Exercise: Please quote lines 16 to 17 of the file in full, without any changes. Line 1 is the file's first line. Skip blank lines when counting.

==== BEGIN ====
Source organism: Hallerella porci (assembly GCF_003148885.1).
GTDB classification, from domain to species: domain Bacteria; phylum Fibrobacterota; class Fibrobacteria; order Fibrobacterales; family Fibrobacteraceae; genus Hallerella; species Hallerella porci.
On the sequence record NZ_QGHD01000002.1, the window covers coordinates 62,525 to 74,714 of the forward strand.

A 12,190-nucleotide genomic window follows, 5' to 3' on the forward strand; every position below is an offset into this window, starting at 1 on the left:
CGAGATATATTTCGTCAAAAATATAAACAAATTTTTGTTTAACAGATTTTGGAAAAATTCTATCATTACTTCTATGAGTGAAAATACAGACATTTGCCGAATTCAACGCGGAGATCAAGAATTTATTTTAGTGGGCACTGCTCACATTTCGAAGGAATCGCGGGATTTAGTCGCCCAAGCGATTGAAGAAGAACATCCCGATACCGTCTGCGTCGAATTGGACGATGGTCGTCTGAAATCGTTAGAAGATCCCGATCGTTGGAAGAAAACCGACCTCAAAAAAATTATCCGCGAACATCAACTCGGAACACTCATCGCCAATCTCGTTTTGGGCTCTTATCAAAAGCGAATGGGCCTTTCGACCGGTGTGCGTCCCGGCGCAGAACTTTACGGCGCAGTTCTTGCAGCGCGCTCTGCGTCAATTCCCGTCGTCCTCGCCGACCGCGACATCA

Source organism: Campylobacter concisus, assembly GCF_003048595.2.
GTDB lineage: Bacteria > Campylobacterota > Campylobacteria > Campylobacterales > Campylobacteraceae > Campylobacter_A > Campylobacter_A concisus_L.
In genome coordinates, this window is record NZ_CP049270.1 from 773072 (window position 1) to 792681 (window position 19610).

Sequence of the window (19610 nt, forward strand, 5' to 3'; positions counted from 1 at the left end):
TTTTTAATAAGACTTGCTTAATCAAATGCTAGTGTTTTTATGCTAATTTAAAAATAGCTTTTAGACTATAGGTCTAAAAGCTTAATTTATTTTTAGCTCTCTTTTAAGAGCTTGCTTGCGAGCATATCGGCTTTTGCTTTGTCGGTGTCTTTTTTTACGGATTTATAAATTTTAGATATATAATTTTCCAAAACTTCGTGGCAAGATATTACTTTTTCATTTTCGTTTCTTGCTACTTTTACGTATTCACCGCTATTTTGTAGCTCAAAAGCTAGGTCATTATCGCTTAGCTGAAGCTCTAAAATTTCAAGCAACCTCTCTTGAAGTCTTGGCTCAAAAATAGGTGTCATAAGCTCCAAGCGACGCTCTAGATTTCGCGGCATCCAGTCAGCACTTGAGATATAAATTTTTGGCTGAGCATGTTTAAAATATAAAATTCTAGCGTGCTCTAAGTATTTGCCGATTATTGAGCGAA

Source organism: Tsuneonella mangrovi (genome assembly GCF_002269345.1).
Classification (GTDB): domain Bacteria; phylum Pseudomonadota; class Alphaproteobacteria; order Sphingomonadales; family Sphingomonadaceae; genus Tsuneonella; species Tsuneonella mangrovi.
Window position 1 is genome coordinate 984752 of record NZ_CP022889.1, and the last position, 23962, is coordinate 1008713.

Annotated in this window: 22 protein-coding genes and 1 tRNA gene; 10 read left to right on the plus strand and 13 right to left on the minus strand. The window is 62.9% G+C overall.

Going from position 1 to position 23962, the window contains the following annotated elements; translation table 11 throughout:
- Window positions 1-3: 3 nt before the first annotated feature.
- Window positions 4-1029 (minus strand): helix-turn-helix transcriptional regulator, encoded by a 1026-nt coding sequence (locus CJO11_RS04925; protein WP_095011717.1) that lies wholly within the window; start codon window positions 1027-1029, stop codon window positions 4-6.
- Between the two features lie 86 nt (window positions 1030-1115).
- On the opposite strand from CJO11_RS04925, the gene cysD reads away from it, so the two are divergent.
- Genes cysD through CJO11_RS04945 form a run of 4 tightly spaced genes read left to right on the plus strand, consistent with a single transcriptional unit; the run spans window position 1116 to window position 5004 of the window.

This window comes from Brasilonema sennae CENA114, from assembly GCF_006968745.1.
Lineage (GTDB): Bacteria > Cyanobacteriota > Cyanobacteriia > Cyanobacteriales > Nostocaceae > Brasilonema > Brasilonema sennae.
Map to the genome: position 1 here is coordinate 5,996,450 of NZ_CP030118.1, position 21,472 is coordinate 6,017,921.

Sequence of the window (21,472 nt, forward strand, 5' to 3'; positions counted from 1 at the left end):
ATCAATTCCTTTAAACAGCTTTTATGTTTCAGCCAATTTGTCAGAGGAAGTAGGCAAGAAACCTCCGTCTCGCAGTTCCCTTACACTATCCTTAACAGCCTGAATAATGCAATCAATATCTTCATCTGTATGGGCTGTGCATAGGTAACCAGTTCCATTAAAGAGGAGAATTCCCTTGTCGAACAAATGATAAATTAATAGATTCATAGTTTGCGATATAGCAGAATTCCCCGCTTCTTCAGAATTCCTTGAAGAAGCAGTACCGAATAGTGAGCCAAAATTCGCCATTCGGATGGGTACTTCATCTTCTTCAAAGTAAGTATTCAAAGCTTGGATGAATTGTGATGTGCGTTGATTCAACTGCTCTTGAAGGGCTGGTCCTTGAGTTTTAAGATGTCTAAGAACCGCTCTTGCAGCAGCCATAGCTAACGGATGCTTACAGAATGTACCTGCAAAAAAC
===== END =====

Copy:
- Window positions 1-3: 3 nt before the first annotated feature.
- Window positions 4-1029 (minus strand): helix-turn-helix transcriptional regulator, encoded by a 1026-nt coding sequence (locus CJO11_RS04925; protein WP_095011717.1) that lies wholly within the window; start codon window positions 1027-1029, stop codon window positions 4-6.